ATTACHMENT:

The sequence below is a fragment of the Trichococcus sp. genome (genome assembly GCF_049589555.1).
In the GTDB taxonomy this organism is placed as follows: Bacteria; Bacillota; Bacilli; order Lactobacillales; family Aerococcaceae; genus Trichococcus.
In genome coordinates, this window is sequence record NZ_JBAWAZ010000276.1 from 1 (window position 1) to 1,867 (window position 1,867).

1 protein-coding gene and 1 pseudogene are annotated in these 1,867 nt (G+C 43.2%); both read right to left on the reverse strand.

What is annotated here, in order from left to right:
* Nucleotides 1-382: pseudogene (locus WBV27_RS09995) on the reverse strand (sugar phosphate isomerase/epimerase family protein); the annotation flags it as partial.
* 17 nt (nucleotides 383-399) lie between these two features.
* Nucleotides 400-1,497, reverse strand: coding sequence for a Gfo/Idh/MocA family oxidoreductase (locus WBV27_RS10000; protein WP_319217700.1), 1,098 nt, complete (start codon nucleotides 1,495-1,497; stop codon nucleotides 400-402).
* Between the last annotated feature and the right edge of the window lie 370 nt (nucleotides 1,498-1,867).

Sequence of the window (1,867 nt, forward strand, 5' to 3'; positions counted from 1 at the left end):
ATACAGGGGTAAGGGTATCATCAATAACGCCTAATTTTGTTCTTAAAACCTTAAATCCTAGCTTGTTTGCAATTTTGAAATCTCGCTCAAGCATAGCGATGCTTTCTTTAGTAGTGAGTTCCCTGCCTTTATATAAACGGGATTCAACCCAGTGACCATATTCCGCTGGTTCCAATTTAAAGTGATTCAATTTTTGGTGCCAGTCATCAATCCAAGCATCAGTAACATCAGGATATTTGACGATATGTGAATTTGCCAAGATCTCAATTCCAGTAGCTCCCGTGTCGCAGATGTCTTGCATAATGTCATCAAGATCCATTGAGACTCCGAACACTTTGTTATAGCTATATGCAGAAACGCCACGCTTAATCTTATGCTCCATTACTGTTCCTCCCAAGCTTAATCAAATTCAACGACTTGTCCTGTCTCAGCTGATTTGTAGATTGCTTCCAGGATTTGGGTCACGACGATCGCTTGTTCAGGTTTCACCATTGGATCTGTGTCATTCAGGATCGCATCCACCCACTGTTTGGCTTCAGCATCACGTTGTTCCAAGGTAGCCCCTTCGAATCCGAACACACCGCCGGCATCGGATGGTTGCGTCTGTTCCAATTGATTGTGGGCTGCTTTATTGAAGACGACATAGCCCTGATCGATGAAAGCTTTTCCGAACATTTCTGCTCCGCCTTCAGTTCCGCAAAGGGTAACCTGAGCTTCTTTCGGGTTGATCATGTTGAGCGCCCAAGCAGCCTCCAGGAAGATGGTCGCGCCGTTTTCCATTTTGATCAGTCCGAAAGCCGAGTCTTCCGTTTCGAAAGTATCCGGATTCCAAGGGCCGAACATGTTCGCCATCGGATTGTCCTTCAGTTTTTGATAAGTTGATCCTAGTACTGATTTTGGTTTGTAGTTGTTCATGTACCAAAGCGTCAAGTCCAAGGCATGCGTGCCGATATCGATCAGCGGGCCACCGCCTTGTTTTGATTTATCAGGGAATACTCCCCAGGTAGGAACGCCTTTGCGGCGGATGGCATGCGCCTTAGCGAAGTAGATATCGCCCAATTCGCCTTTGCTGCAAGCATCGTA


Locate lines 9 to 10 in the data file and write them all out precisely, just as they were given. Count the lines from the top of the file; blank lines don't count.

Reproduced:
* Between the last annotated feature and the right edge of the window lie 370 nt (nucleotides 1,498-1,867).

Sequence of the window (1,867 nt, forward strand, 5' to 3'; positions counted from 1 at the left end):